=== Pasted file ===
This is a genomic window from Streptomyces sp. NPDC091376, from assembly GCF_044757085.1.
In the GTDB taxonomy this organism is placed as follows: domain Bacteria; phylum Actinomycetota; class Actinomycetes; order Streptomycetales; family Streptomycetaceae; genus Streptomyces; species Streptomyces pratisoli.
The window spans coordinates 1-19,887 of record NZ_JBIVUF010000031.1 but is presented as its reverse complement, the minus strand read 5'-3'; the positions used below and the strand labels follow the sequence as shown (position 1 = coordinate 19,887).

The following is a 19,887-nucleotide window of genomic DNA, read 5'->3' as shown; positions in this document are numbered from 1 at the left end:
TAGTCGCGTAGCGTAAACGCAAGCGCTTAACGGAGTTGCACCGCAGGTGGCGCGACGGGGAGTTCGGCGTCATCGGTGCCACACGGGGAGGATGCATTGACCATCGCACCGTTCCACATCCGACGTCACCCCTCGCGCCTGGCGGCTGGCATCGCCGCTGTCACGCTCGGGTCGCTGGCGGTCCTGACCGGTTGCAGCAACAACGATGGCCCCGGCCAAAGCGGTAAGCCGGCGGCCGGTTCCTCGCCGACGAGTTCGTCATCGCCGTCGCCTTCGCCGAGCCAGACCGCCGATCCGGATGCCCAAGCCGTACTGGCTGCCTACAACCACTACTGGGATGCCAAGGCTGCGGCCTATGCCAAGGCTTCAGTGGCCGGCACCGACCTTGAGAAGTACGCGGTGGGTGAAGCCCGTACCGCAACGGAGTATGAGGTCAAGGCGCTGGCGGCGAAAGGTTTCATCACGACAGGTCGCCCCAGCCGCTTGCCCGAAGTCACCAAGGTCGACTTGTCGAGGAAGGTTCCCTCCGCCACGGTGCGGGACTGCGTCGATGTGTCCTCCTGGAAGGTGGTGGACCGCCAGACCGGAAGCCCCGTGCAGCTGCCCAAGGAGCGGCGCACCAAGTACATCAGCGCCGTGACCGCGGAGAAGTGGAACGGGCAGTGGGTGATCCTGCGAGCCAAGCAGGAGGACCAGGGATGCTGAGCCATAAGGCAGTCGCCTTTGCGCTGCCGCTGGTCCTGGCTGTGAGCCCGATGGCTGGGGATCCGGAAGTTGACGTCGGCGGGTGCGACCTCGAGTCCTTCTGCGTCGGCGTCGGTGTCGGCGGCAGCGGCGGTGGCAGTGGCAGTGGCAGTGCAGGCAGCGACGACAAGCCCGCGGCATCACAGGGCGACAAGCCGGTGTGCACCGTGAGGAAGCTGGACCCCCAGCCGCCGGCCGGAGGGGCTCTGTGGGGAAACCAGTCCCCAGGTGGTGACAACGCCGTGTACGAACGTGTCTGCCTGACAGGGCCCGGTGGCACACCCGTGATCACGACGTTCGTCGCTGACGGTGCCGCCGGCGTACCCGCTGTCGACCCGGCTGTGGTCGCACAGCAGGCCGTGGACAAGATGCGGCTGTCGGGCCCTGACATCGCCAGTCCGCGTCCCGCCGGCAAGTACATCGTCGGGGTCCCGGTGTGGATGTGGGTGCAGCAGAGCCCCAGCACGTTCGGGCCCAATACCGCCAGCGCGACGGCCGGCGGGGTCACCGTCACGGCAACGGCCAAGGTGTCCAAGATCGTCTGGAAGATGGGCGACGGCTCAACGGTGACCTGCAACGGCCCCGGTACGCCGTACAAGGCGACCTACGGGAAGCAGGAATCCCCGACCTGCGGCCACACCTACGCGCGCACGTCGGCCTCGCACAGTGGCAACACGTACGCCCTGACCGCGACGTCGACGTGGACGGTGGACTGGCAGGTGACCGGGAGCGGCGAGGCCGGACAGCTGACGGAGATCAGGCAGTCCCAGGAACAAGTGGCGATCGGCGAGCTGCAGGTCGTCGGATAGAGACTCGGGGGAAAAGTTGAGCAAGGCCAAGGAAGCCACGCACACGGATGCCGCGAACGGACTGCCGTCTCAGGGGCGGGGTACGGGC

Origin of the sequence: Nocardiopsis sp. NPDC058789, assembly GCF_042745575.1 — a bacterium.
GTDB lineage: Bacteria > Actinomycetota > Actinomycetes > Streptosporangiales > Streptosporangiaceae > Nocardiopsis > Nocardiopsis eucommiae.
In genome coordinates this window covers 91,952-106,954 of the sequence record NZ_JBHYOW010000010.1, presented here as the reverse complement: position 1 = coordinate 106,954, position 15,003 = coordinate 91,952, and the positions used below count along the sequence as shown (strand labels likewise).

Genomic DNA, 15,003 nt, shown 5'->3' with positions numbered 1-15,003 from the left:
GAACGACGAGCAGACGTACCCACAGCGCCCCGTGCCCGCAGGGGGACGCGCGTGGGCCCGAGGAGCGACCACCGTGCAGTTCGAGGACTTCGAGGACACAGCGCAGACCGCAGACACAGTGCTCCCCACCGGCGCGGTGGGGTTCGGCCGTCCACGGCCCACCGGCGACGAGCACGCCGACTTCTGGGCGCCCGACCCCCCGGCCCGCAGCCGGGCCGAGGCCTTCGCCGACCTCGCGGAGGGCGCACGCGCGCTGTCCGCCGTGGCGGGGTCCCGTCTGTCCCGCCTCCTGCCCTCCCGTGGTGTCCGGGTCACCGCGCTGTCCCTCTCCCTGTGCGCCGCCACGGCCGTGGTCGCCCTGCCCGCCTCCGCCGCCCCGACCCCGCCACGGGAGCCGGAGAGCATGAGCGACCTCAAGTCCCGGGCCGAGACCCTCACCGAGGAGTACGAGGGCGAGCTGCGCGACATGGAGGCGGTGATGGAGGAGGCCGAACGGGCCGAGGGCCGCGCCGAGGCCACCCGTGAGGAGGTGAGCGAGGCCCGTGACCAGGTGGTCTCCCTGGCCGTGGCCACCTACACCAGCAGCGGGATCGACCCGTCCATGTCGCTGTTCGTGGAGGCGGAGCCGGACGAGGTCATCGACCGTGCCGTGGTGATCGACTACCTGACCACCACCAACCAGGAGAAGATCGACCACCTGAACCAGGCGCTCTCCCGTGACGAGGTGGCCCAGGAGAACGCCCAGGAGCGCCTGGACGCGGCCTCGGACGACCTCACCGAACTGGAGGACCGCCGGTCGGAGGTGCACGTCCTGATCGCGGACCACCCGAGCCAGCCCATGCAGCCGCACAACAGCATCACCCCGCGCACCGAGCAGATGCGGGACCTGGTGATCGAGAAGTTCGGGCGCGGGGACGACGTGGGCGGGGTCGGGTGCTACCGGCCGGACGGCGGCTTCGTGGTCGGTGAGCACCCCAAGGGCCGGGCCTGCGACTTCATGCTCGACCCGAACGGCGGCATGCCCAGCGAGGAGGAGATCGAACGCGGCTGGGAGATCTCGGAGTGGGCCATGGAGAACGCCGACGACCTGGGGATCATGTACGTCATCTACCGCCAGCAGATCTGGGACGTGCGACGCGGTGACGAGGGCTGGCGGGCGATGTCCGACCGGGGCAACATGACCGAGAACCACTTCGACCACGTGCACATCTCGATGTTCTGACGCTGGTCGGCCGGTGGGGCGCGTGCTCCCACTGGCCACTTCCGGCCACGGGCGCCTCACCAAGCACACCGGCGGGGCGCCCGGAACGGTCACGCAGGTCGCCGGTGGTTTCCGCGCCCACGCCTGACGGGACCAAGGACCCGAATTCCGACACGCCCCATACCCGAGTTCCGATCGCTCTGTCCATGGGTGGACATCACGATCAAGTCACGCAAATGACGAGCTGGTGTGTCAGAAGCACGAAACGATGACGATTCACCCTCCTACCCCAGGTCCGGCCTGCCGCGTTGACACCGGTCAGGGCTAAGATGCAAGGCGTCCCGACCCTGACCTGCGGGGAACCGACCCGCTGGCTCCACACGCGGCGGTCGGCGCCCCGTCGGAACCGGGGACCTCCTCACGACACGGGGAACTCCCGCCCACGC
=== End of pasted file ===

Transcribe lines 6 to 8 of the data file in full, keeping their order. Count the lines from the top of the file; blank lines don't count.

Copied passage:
Origin of the sequence: Nocardiopsis sp. NPDC058789, assembly GCF_042745575.1 — a bacterium.
GTDB lineage: Bacteria > Actinomycetota > Actinomycetes > Streptosporangiales > Streptosporangiaceae > Nocardiopsis > Nocardiopsis eucommiae.
In genome coordinates this window covers 91,952-106,954 of the sequence record NZ_JBHYOW010000010.1, presented here as the reverse complement: position 1 = coordinate 106,954, position 15,003 = coordinate 91,952, and the positions used below count along the sequence as shown (strand labels likewise).